I am John, a follower together with all of you. We suffer because Jesus is our king, but he gives us the strength to endure. I was sent to Patmos Island, because I had preached God’s message and had told about Jesus. On the Lord’s day the Spirit took control of me, and behind me I heard a loud voice that sounded like a trumpet. The voice said, “Write in a book what you see. Then send it to the seven churches in Ephesus, Smyrna, Pergamum, Thyatira, Sardis, Philadelphia, and Laodicea.”
When I turned to see who was speaking to me, I saw seven gold lampstands. There with the lampstands was someone who seemed to be the Son of Man. He was wearing a robe that reached down to his feet, and a gold cloth was wrapped around his chest. His head and his hair were white as wool or snow, and his eyes looked like flames of fire. His feet were glowing like bronze being heated in a furnace, and his voice sounded like the roar of a waterfall. (Revelation 1:9-15)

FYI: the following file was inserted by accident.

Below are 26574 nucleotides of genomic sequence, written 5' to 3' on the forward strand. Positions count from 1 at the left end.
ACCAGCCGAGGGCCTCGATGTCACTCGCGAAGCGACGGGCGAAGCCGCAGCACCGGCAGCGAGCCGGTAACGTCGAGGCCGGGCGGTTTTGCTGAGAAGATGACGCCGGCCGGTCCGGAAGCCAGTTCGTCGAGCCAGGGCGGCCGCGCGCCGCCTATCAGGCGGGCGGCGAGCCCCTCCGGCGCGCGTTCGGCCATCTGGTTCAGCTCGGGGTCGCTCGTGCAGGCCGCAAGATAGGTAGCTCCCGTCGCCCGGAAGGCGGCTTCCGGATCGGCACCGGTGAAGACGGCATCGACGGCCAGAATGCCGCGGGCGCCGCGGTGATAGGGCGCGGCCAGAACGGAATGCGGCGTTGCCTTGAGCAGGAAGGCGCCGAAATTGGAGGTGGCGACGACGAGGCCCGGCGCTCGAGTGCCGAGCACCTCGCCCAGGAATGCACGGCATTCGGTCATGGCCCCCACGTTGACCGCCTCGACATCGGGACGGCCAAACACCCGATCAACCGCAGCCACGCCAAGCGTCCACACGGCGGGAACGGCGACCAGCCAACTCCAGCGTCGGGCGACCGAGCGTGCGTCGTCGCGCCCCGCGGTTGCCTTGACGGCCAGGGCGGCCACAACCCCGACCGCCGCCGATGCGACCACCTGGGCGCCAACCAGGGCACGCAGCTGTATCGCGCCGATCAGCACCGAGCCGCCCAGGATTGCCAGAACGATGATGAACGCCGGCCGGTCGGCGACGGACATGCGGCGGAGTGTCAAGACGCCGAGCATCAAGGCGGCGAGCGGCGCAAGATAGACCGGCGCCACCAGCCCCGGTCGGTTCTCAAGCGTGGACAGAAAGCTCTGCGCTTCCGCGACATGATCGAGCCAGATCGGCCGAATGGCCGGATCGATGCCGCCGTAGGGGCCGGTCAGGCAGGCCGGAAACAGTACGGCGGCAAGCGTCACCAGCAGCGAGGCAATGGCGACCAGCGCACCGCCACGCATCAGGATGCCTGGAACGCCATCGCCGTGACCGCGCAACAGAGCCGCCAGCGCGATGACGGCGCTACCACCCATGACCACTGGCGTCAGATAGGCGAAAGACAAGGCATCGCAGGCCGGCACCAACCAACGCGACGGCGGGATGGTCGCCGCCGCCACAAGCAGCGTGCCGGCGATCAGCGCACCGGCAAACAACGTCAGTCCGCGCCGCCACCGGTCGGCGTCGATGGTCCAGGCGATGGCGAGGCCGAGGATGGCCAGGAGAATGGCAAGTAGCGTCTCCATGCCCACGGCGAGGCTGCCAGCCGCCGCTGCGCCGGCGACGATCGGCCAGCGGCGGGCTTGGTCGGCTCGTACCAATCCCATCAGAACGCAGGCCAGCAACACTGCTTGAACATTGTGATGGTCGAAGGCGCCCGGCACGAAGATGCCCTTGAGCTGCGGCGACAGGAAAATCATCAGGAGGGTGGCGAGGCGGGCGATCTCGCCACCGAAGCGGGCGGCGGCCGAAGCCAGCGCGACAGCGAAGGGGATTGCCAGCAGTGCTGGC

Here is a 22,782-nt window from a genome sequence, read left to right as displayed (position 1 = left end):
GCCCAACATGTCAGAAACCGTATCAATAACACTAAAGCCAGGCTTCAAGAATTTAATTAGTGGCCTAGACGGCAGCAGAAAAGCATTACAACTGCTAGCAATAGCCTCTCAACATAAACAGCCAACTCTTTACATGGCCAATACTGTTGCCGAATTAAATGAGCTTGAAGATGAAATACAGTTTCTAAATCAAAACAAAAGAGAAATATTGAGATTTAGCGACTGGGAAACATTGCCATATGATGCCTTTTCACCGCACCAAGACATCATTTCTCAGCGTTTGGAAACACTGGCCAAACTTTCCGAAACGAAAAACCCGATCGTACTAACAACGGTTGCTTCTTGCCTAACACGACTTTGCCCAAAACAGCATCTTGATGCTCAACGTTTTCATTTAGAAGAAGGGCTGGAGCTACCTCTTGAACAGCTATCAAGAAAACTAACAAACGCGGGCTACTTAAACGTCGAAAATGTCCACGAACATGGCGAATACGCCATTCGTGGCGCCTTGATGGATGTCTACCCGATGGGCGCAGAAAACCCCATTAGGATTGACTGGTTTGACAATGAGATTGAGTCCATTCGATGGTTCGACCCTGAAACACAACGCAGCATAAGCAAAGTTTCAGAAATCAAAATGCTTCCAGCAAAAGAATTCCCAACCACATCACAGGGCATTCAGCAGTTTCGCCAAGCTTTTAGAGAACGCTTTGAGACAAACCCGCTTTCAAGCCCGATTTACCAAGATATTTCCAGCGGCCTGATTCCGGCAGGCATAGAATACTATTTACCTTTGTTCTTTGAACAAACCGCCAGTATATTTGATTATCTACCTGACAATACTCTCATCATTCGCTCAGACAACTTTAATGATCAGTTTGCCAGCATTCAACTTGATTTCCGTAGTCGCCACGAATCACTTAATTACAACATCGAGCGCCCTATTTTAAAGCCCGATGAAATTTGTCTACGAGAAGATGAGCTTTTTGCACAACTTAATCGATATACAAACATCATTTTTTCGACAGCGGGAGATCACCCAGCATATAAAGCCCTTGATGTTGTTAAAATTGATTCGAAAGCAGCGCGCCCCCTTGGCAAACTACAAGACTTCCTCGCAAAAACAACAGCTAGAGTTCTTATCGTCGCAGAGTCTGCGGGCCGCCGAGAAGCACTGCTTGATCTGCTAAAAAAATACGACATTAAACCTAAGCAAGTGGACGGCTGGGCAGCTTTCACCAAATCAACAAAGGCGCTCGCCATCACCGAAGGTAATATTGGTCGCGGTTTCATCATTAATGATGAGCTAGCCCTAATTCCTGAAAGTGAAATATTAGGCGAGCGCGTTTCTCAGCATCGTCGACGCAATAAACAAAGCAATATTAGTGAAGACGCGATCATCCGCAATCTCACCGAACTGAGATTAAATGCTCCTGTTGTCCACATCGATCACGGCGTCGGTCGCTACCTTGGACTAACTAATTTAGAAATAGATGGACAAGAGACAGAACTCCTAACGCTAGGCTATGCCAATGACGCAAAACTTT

When everything goes wrong in your life, wouldn’t it be nice if Jesus came and told you why? The apostle John had that rare and wonderful experience. Jesus had been John’s closest and best friend. But more than fifty years had passed since he’d last seen him. As an old man, John was exiled for his faith to the island of Patmos, not far from what is today the nation of Turkey. Of all the apostles, he alone survived. The rest had been murdered. Christians everywhere were dying. The Romans had destroyed Jerusalem and burned the temple to the ground. Things did not appear to be going very well, not for him, not for any of God’s people.
Then, unexpectedly, Jesus met him in a vision. Not as he remembered him, but in all his glory as God. Jesus was finally back, and he told John to write down everything that he was about to say—and to share it with seven of the churches in what is today Turkey.
The book of Revelation, the result of John’s wonderful visions from Jesus, have ever after been a source of comfort to Christians suffering severe persecution for their faith. Jesus’ revelation was a comfort, not just to John, but to all believers everywhere.